DALLAS: Urvi Dalal, who is Hindu, and her husband Nadeem Walji, who is Ismaili, were visiting from Manhattan, New York. Urvi and Nadeem said they decided to spend their Imamat Day in Dallas to celebrate with family and friends. One of their friends, Kamini Mamdani is also Hindu and married to an Ismaili, Malik.
Urvi shared, “It’s so nice to celebrate as a family and for the kids to be with their grandparents. Their grandparents remember when he (Mawlana Hazar Imam) became Imam and now when they look back at today they’ll remember sharing the day with their grandchildren.”
I felt a sense of camaraderie as I connected with interfaith families that day. Many were excited to be celebrating with family and friends. It was evident that the common thread which bonded interfaith families was their love for family and humanity.
KERALA: The Lakshmi Narasimhamurthy Vishnu Temple, in Punnathala, invited Muslims for a vegetarian iftar party. Some 500 Muslims, including men women and children from the area, attended the iftar. As unusual as it sounds, the temple authorities held the iftar as a token of appreciation to the members of the Muslim community, who had contributed to the restoration of the century-old temple. The Iftar was a part of the week-long Punaprathishta (restoration) of the idol and Naveekarana Kalasham (renovation) at the temple. The restoration ceremony which began on Monday will conclude on Sunday.
Cherusseri Unnikrishnan, the temple committee president said that the people of the village live like a family and religion has never come between as a dividing factor.He also recalled that not just financial contribution, youths from Muslim community had joined hands with the Hindus during the restoration works.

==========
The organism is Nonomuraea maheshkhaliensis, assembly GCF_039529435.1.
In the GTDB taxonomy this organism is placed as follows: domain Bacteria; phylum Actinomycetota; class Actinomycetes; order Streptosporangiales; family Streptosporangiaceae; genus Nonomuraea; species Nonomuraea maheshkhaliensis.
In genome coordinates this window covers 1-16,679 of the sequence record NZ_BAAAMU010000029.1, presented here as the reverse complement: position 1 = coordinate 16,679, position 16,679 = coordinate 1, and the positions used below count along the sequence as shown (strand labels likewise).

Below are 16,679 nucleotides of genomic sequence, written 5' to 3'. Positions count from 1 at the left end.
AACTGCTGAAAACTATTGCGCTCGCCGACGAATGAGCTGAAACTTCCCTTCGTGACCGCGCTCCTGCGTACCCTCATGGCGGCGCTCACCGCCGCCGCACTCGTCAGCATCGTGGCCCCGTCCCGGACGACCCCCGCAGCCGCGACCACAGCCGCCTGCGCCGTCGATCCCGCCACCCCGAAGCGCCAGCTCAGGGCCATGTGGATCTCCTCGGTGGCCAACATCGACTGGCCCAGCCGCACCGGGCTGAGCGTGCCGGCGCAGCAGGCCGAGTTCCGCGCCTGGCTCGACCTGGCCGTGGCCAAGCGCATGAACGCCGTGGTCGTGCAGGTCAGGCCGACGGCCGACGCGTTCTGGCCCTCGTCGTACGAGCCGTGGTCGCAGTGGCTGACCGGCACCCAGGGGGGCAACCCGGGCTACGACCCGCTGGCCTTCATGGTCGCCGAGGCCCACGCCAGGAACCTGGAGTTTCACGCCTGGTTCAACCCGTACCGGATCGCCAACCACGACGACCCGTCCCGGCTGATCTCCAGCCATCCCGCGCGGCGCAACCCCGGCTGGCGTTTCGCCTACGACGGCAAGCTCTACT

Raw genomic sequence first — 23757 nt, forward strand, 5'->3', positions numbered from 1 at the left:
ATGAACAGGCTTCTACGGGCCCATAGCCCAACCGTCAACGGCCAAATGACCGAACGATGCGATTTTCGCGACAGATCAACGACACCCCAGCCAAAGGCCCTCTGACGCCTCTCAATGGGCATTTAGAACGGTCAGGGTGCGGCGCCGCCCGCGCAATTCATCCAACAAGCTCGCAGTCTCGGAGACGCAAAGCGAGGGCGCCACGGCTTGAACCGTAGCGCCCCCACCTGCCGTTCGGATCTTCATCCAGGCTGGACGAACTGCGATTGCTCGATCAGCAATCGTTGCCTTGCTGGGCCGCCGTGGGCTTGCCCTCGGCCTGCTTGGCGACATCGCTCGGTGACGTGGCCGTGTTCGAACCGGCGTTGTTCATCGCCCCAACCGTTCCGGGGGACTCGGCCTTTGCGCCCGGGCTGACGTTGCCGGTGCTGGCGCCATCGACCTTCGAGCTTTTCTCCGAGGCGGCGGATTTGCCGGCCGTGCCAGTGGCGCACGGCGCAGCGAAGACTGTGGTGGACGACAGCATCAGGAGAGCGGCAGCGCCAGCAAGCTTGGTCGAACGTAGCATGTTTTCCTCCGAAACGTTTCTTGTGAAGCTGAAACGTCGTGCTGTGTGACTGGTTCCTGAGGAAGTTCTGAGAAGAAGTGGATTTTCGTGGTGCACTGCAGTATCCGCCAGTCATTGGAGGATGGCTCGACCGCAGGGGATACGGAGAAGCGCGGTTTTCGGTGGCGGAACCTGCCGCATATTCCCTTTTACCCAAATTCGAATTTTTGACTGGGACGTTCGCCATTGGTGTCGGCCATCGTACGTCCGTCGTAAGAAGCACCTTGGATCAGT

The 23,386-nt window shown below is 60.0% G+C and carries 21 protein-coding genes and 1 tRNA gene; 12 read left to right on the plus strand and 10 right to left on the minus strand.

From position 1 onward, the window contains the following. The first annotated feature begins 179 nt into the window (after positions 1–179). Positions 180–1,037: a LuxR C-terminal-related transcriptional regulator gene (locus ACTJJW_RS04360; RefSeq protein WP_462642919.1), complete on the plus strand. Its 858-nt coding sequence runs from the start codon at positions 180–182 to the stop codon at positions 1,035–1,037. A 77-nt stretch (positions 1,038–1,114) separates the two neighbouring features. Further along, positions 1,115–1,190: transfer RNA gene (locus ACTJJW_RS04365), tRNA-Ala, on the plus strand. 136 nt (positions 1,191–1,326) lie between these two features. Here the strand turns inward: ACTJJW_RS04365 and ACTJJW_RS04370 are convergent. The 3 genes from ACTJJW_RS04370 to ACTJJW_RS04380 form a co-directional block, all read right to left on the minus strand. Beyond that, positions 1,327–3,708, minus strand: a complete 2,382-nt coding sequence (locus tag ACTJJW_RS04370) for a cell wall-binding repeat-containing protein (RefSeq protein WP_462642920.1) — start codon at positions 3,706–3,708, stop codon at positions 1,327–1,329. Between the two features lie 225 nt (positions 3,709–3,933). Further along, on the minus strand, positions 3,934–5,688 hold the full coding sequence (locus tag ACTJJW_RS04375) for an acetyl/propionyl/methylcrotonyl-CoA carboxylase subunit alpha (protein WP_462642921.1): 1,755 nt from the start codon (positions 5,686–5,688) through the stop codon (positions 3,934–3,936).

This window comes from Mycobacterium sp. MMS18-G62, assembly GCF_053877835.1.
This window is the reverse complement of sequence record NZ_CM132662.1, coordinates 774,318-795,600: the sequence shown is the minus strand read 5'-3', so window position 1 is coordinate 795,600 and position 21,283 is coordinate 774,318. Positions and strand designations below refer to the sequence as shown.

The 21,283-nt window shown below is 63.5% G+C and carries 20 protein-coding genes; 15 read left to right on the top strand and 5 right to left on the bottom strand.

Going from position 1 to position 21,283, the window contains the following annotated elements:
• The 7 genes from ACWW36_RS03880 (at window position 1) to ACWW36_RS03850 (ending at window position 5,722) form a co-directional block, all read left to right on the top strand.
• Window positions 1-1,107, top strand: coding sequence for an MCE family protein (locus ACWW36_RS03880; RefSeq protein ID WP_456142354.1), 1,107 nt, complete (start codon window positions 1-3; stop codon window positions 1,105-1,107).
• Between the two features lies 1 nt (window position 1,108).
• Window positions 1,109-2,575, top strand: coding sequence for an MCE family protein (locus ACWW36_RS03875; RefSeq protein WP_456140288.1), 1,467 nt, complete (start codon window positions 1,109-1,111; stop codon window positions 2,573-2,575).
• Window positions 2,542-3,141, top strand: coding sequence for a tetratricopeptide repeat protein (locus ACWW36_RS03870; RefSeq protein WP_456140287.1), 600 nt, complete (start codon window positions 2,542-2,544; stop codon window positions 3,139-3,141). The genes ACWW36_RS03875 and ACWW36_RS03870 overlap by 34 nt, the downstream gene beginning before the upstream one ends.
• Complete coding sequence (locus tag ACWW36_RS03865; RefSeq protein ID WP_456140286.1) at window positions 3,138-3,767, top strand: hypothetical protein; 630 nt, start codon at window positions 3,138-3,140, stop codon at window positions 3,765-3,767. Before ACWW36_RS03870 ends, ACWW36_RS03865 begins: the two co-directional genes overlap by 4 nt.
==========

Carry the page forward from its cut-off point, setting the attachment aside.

DELHI: Kush Kumar Singh, a doctor by profession, is Faizal’s flatmate. Strangers to each other until a few years ago, the two have been sharing the space for the last three years. In Gaffar Manzil, a predominately Muslim colony, Faizal underlined, “There is only one Kush, one Hindu resident. So most people know about him.”
There is also a larger reality that Faizal pointed out – Hindus and Muslims may form the two largest constituents of the country’s citizenry, but they rarely live as neighbours, let alone sharing a roof. This is particularly true in North India.
“Living in a Muslim colony for the last three years,” he said, “has not made me less of a Hindu but it has certainly made me open up to Muslims. It helped my neighbours to open up too. Just as I have never lived among Muslims, they also have never lived with a Hindu. So there are perceived notions about each other.”
MALDA: A group of Muslim youths took the body of Biswajit Rajak, 35, a Hindu who died on Monday, to the crematorium and even chanted the name of Hari (equivalent of Ram Naam Satya Hai) following the Hindu tradition. They carried his body on their shoulders for a distance of 3 kms to the crematorium, and performed all the traditional Hindu rituals including consigning the ashes to the nearby river and taking a dip in the river after the cremation.
Rajak’s family is are so poor that they could not pay the crematorium and associated charges. When his family could not arrange his cremation on Tuesday, villagers gathered at his house and requested Biswajit’s father Nagen Rajak to allow them to cremate his son. Even the moulavi of the local mosque also went to the crematorium. The Muslim neighbors paid the money necessary for his last rites. The Rajaks are one of the two Hindu families in the village of about 6,000 residents.
“The common people are not really bothered. Helping a family in distress and chanting some Hindu names can’t take away my religion,” said Ayesh Ali, a villager who participated in the last rites. The Muslim neighbours of Rajak also paid for his treatment and arranged to send him to a hospital in Kolkata.